Parse that if you dare. Meanwhile, will it happen? For starters, creating a new branch of the armed services requires an act of legislation in the form of a Senate vote. The President cannot simply make it happen by diktat. The Senate is currently Republican and invertebrate; but that could change after the November elections. And as the Pentagon spokesman has signalled, the ‘deliberate process’ is going to take time with all that ‘input from multiple stakeholders’. Set your phasers on yawn.
Chief among those stakeholders is the air force, which is already doing what a space force would do. It hates the idea. A year ago, the secretary of the air force, Heather Wilson, was declaiming loudly against it: ‘The Pentagon is complicated enough.’ She added, with sub-zero sangfroid: ‘If I had more money, I would put it into lethality, not bureaucracy.’ By all means, let us have more lethality!
The army and navy, similarly already engaged in cyber and space defence, are also against it. For whatever it’s worth (unclear), Trump’s own Secretary of Defense, James Mattis, also thinks the idea is a clunker.
So the argument against is twofold: 1) Trump wants it, therefore it must be a bad idea, and 2) the military establishment doesn’t want it, because they’re already doing it. But — deep breath — one ought to guard against Trump Derangement Syndrome. Just because Trump is for something doesn’t necessarily mean it is, eo ipso, a bad idea; and bureaucracies always resist what they view as turf encroachment.
12 January 2007 may some day take its place in the annals of Holy Shit Moments alongside 4 October 1957. On that latter day, the Soviets launched Sputnik, which soon had Lyndon Johnson declaring that Americans would not abide going to bed at night by the light of a communist moon.
On the prior date, China launched a ballistic missile equipped with a second-stage ‘kinetic kill vehicle’. It climbed to an altitude of 537 miles and atomised a malfunctioning Chinese weather satellite. The explosion added more than 3,000 pieces of space debris to the existing half-million pieces of debris, each larger than a marble, orbiting the earth. It’s getting pretty cluttered up there, as George Clooney found out in the opening scene of Gravity.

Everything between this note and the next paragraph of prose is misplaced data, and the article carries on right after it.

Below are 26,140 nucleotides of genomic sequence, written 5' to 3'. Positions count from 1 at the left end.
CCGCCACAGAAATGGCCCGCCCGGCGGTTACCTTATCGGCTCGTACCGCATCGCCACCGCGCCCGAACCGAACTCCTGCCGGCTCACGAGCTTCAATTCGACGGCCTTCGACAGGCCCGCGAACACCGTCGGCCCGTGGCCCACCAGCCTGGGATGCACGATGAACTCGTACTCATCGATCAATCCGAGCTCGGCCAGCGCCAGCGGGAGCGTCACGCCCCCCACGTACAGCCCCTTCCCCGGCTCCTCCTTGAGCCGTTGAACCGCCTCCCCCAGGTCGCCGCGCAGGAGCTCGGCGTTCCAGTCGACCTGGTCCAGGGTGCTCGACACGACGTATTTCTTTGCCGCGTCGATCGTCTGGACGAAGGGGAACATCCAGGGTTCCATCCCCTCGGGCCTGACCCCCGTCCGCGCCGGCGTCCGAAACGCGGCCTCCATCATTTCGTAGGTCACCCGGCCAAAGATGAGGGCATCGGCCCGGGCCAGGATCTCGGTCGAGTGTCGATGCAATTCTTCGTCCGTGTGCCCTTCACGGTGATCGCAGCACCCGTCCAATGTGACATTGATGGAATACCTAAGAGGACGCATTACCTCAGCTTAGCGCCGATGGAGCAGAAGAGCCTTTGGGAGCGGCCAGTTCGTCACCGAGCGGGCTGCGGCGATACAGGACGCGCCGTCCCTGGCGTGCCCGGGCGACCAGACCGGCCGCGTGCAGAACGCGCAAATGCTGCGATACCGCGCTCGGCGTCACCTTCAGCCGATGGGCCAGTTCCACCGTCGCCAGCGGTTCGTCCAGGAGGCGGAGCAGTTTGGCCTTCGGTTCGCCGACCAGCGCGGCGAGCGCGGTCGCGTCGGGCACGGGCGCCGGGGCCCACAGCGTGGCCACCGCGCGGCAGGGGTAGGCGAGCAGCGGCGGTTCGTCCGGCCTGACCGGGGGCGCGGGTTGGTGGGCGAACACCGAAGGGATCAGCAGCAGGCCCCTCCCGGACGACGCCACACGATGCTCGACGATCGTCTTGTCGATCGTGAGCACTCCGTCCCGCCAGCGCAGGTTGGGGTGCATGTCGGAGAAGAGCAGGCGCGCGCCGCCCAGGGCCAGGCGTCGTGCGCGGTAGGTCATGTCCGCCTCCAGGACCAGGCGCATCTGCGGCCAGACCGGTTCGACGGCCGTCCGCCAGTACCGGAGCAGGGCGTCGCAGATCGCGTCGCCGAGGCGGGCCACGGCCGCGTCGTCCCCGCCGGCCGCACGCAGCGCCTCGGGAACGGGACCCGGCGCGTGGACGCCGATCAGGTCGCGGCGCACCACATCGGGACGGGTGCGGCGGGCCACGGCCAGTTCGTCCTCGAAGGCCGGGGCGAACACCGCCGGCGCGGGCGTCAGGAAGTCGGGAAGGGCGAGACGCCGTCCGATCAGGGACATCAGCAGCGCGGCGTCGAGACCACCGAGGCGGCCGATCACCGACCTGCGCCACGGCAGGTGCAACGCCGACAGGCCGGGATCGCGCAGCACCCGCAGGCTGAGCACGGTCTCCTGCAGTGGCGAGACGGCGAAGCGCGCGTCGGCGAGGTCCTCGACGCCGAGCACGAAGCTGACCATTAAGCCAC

That elegant bit of Chinese fireworks was a chilling, teachable moment. If they can shoot down their satellites, they can shoot down ours.
A year later, the US navy sent a message: Beijing, you (too) have a problem. In a nifty bit of marksmanship, it fired an SM-3 missile at a wobbly US satellite 133 miles up, going 17,000 miles per hour. The American arsenal has ‘hundreds’ of SM-3s. Our powder is dry.
Russia, meanwhile, has not been idle, shooting down not only Malaysian Airlines but also successfully completing five anti-satellite missile tests.
Is all this an argument for making the ether bristle with weaponry? Recall the ‘missile gap’. JFK coined the term in 1958, when — strange as it still sounds — he attacked President Dwight Eisenhower for being soft on defence. As it turned out, the ‘gap’ was entirely to America’s advantage. We had 57 working ICBMs; the Russkies had … ten. When president-elect John F. Kennedy was briefed on the actual facts by Eisenhower’s science adviser, he ‘greeted the news with a single expletive, delivered more in anger than in relief’. A year later he was dealing with Russian missiles in Cuba, doubtlessly again muttering expletives.